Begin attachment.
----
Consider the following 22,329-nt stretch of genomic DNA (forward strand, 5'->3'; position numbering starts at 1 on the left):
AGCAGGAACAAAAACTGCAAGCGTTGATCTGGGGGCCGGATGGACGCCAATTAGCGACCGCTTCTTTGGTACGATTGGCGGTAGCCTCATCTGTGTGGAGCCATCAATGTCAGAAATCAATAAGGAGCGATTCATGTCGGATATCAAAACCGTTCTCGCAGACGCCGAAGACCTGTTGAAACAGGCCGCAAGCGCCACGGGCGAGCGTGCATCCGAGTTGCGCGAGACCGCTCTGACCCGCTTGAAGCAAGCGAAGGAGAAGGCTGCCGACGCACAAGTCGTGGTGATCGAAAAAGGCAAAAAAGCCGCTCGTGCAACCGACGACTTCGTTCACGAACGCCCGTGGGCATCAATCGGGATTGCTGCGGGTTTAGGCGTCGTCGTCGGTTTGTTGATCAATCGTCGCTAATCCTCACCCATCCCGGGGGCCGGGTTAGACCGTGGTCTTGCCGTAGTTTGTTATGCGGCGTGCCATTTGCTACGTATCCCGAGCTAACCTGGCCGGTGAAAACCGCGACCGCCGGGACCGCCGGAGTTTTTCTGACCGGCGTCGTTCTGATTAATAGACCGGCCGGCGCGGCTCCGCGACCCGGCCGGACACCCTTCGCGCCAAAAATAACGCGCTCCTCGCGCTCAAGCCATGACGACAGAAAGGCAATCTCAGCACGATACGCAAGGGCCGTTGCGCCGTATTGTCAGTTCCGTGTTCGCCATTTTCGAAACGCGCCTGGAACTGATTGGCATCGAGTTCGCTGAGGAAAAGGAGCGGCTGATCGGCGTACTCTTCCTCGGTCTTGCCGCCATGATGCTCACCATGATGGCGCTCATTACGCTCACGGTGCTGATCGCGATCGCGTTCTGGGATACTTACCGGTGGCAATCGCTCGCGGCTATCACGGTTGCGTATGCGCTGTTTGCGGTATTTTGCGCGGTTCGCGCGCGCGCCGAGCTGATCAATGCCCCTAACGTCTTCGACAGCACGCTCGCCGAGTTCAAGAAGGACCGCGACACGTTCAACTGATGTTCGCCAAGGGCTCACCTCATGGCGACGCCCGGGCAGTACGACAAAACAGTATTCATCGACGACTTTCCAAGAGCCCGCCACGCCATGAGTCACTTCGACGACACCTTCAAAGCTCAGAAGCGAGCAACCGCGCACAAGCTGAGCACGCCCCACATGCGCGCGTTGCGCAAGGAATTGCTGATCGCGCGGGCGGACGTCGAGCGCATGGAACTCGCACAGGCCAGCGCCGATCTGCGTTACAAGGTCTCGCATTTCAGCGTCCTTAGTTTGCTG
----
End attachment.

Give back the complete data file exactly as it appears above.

Consider the following 22,329-nt stretch of genomic DNA (forward strand, 5'->3'; position numbering starts at 1 on the left):
AGCAGGAACAAAAACTGCAAGCGTTGATCTGGGGGCCGGATGGACGCCAATTAGCGACCGCTTCTTTGGTACGATTGGCGGTAGCCTCATCTGTGTGGAGCCATCAATGTCAGAAATCAATAAGGAGCGATTCATGTCGGATATCAAAACCGTTCTCGCAGACGCCGAAGACCTGTTGAAACAGGCCGCAAGCGCCACGGGCGAGCGTGCATCCGAGTTGCGCGAGACCGCTCTGACCCGCTTGAAGCAAGCGAAGGAGAAGGCTGCCGACGCACAAGTCGTGGTGATCGAAAAAGGCAAAAAAGCCGCTCGTGCAACCGACGACTTCGTTCACGAACGCCCGTGGGCATCAATCGGGATTGCTGCGGGTTTAGGCGTCGTCGTCGGTTTGTTGATCAATCGTCGCTAATCCTCACCCATCCCGGGGGCCGGGTTAGACCGTGGTCTTGCCGTAGTTTGTTATGCGGCGTGCCATTTGCTACGTATCCCGAGCTAACCTGGCCGGTGAAAACCGCGACCGCCGGGACCGCCGGAGTTTTTCTGACCGGCGTCGTTCTGATTAATAGACCGGCCGGCGCGGCTCCGCGACCCGGCCGGACACCCTTCGCGCCAAAAATAACGCGCTCCTCGCGCTCAAGCCATGACGACAGAAAGGCAATCTCAGCACGATACGCAAGGGCCGTTGCGCCGTATTGTCAGTTCCGTGTTCGCCATTTTCGAAACGCGCCTGGAACTGATTGGCATCGAGTTCGCTGAGGAAAAGGAGCGGCTGATCGGCGTACTCTTCCTCGGTCTTGCCGCCATGATGCTCACCATGATGGCGCTCATTACGCTCACGGTGCTGATCGCGATCGCGTTCTGGGATACTTACCGGTGGCAATCGCTCGCGGCTATCACGGTTGCGTATGCGCTGTTTGCGGTATTTTGCGCGGTTCGCGCGCGCGCCGAGCTGATCAATGCCCCTAACGTCTTCGACAGCACGCTCGCCGAGTTCAAGAAGGACCGCGACACGTTCAACTGATGTTCGCCAAGGGCTCACCTCATGGCGACGCCCGGGCAGTACGACAAAACAGTATTCATCGACGACTTTCCAAGAGCCCGCCACGCCATGAGTCACTTCGACGACACCTTCAAAGCTCAGAAGCGAGCAACCGCGCACAAGCTGAGCACGCCCCACATGCGCGCGTTGCGCAAGGAATTGCTGATCGCGCGGGCGGACGTCGAGCGCATGGAACTCGCACAGGCCAGCGCCGATCTGCGTTACAAGGTCTCGCATTTCAGCGTCCTTAGTTTGCTG